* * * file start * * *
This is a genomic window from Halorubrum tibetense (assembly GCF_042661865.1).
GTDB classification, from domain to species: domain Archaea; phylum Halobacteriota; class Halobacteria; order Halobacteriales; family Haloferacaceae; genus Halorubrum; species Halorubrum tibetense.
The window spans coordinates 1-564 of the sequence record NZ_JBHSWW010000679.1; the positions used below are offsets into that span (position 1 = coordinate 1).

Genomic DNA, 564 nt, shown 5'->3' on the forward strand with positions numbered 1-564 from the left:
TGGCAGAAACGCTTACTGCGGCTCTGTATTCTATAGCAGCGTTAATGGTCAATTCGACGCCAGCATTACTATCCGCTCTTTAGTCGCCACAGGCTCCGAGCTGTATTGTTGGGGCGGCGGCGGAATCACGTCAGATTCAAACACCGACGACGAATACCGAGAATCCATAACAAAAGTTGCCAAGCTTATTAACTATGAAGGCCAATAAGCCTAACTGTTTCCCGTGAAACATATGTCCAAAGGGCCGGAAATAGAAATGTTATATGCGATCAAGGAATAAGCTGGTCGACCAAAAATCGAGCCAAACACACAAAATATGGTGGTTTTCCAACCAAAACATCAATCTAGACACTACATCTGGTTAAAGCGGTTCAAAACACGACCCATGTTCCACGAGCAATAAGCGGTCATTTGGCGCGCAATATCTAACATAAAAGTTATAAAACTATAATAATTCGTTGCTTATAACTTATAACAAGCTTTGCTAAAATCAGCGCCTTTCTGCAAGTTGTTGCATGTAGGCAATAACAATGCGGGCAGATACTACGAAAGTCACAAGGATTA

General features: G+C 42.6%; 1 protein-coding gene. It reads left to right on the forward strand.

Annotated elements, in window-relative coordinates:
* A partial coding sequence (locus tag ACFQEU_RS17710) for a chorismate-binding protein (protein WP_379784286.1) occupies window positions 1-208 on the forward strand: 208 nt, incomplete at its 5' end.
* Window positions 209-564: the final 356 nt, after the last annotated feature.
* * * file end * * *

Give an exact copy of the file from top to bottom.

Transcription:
This is a genomic window from Halorubrum tibetense (assembly GCF_042661865.1).
GTDB classification, from domain to species: domain Archaea; phylum Halobacteriota; class Halobacteria; order Halobacteriales; family Haloferacaceae; genus Halorubrum; species Halorubrum tibetense.
The window spans coordinates 1-564 of the sequence record NZ_JBHSWW010000679.1; the positions used below are offsets into that span (position 1 = coordinate 1).

Genomic DNA, 564 nt, shown 5'->3' on the forward strand with positions numbered 1-564 from the left:
TGGCAGAAACGCTTACTGCGGCTCTGTATTCTATAGCAGCGTTAATGGTCAATTCGACGCCAGCATTACTATCCGCTCTTTAGTCGCCACAGGCTCCGAGCTGTATTGTTGGGGCGGCGGCGGAATCACGTCAGATTCAAACACCGACGACGAATACCGAGAATCCATAACAAAAGTTGCCAAGCTTATTAACTATGAAGGCCAATAAGCCTAACTGTTTCCCGTGAAACATATGTCCAAAGGGCCGGAAATAGAAATGTTATATGCGATCAAGGAATAAGCTGGTCGACCAAAAATCGAGCCAAACACACAAAATATGGTGGTTTTCCAACCAAAACATCAATCTAGACACTACATCTGGTTAAAGCGGTTCAAAACACGACCCATGTTCCACGAGCAATAAGCGGTCATTTGGCGCGCAATATCTAACATAAAAGTTATAAAACTATAATAATTCGTTGCTTATAACTTATAACAAGCTTTGCTAAAATCAGCGCCTTTCTGCAAGTTGTTGCATGTAGGCAATAACAATGCGGGCAGATACTACGAAAGTCACAAGGATTA

General features: G+C 42.6%; 1 protein-coding gene. It reads left to right on the forward strand.

Annotated elements, in window-relative coordinates:
* A partial coding sequence (locus tag ACFQEU_RS17710) for a chorismate-binding protein (protein WP_379784286.1) occupies window positions 1-208 on the forward strand: 208 nt, incomplete at its 5' end.
* Window positions 209-564: the final 356 nt, after the last annotated feature.